Within the context of this manuscript, Nobile says, research and found texts both offered points of departure into the writing of the poems as well as connections to other voices that have experienced silencing or erasure. Following influences such as Philip Metres’ Sand Opera that utilizes text from interviews with Abu Ghraib detainees and Srikanth Reddy’s Voyager, which comprises three different erasures of a memoir by former Austrian president and Nazi SS officer Kurt Waldheim, Nobile doesn’t stop at pure erasure. Instead, she writes into the blank spaces she creates. Her poems also fill in missing information in her adoption file, which she recently rediscovered, and which led her to realize that she had not been born in Seoul, as she had initially thought, but in Daejon, a city near the center of Korea. She also discovered that she had been abandoned immediately after her birth; her biological mother was a college student who hadn’t known she was pregnant and who cared for Nobile for a few days in her dorm room before giving her up for adoption. The names of her birth parents were blocked out on the document, but when held to the light, Nobile says, she could still read what was written there. She hasn’t determined what she will do personally with this newfound information, but exploring these documents within her poetry, she says, is a way of reclaiming her agency and provides a means to “create a space of [her] own” within the context of her adoption.
In her creative process, Nobile says she is often interested in repurposing found texts not only “in the way that it destabilizes the original but also engineers a new narrative” — and how such an act can uncover a “submerged narrative from within the original text.”
Despite the geographically expansive reach of her manuscript and about writing about her adoption, Nobile says, she noticed that Korea itself “is markedly absent” from the poems in her collection. In light of this, Nobile plans to use the Rona Jaffe award to return to South Korea for the first time since her adoption at 6 months old.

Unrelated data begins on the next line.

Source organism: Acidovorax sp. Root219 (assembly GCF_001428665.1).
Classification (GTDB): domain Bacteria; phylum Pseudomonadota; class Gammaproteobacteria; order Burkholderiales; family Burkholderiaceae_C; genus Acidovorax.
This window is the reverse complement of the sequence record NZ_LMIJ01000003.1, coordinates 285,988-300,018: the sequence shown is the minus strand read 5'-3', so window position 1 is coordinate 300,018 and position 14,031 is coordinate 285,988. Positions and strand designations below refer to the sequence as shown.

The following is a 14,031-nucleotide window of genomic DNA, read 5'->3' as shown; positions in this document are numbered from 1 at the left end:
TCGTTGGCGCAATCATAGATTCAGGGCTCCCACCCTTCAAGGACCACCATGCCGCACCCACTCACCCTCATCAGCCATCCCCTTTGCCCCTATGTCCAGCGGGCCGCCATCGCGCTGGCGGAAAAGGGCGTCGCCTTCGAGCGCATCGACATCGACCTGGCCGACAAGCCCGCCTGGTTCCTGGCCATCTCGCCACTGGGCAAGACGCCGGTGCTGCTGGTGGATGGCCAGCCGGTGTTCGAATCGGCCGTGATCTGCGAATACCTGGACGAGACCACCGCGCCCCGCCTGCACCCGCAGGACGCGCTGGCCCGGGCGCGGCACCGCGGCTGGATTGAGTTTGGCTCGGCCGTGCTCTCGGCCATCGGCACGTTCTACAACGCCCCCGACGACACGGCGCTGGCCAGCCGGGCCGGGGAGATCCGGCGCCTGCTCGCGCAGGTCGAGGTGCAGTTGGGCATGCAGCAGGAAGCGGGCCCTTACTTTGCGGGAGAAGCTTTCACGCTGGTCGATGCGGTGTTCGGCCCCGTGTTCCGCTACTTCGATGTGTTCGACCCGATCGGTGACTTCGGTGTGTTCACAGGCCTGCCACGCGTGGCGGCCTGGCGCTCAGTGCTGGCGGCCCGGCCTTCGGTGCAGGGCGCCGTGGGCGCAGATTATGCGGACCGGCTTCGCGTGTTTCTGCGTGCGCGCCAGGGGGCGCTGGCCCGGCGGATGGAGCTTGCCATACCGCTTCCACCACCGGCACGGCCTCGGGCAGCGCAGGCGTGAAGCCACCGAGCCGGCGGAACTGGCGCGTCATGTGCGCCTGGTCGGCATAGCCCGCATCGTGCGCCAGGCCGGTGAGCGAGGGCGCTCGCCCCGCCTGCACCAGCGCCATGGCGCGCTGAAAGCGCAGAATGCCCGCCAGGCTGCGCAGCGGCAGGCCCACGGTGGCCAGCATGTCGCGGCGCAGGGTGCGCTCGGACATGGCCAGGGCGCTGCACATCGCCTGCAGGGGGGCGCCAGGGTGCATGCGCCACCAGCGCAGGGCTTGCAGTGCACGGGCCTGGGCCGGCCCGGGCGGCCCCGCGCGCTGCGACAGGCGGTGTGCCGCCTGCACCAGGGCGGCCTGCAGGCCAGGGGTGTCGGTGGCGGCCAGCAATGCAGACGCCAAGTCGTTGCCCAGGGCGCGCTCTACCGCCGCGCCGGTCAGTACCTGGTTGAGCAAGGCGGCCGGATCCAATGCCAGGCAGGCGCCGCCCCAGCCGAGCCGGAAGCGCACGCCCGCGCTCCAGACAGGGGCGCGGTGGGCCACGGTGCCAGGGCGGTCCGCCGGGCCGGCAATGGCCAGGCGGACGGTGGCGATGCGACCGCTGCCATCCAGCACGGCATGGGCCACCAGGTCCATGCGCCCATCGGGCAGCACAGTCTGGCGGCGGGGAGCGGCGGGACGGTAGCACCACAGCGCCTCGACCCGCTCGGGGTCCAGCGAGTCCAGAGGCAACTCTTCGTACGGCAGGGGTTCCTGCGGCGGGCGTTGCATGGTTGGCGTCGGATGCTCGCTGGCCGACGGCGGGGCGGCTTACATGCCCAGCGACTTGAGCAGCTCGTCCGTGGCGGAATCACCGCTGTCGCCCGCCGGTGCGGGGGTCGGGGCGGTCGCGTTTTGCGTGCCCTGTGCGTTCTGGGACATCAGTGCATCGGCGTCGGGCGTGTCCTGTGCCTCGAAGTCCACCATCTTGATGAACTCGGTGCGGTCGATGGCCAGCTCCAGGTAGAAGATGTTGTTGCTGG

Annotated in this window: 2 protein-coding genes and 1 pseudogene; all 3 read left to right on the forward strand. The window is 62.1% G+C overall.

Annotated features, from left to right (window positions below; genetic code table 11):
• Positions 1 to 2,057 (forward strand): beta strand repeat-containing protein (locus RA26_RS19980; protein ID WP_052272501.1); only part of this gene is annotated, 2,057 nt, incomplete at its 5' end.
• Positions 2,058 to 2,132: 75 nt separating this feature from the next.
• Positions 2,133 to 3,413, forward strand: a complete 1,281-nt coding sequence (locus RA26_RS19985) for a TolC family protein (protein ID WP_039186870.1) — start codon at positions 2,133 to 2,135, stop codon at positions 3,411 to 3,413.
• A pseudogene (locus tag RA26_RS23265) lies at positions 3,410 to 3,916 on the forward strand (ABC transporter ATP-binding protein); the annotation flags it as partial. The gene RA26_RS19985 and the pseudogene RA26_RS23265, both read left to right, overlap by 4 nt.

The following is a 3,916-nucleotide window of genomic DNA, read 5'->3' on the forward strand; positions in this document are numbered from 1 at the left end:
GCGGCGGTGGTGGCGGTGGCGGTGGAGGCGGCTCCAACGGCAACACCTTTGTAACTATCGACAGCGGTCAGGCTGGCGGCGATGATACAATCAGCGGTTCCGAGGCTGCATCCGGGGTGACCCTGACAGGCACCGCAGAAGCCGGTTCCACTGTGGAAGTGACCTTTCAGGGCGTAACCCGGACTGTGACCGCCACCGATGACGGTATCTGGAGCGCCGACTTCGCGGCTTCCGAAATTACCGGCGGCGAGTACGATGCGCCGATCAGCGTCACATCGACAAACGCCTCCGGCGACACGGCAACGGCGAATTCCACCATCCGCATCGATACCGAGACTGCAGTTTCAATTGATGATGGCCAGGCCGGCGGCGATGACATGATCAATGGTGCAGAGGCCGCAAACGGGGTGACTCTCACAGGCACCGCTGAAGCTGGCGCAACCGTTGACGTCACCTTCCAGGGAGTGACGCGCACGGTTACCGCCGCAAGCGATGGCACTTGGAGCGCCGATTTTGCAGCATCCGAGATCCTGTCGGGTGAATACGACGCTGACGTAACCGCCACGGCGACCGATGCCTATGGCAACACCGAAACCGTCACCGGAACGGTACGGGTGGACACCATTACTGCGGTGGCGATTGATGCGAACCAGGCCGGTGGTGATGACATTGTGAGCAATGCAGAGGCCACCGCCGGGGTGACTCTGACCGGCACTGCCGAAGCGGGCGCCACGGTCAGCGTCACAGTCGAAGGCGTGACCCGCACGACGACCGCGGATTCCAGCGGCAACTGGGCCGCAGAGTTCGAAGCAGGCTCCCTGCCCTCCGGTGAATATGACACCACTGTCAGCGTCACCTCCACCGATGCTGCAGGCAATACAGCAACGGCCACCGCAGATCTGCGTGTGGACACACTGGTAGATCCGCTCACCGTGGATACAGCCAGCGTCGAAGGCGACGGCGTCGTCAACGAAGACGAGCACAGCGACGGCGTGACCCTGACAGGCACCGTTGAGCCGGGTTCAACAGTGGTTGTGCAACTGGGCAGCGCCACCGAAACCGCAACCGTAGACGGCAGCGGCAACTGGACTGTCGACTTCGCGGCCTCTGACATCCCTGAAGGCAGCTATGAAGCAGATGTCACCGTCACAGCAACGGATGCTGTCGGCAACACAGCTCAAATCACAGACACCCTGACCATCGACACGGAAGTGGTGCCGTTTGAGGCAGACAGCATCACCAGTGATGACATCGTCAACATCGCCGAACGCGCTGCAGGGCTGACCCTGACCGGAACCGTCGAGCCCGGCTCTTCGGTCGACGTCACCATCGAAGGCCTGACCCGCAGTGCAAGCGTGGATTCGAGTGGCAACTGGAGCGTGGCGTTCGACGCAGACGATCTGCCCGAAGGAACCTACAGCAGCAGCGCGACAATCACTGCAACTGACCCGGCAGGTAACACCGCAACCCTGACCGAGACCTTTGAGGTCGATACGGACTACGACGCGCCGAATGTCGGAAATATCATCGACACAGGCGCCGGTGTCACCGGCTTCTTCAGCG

“[I]t just feels like the logical next step for me personally and creatively to go there because I’ve been writing around this place for so long through writing about my identity and through writing about personal history and adoption, but I have no living memory of that place,” she says.
The last of the strangers’ comments to appear in The Spirit of the Staircase is, “What are you?” to which the speaker responds with images of igneous rocks that are “formed by fire” and “conceived in the belly of a volcano.” The speaker then goes on to trace the rock’s continuous breaking down, re-formation and transformation through weathering, heat and compression. Like the rock, the speaker says, “My body is a stone constantly changing.” The speaker then goes on to wonder if she will “tumble, end-/lessly moving, endlessly seeking / a place to rest [her] head?” The book concludes in uncertainty, but it is no longer the kind of uncertainty that yields to surrender. Instead, Nobile actively converts the spaces created by loss into sites of possibility upon which to foster an identity that is her own, even as it remains in a state of continual adaptation and transformation. Nobile’s work promises to resonate not only within the adopted community but also with others who have experienced different kinds of displacement and trauma — those who, like the speaker in The Spirit of the Staircase, may just be beginning to find their own voices after years of silence.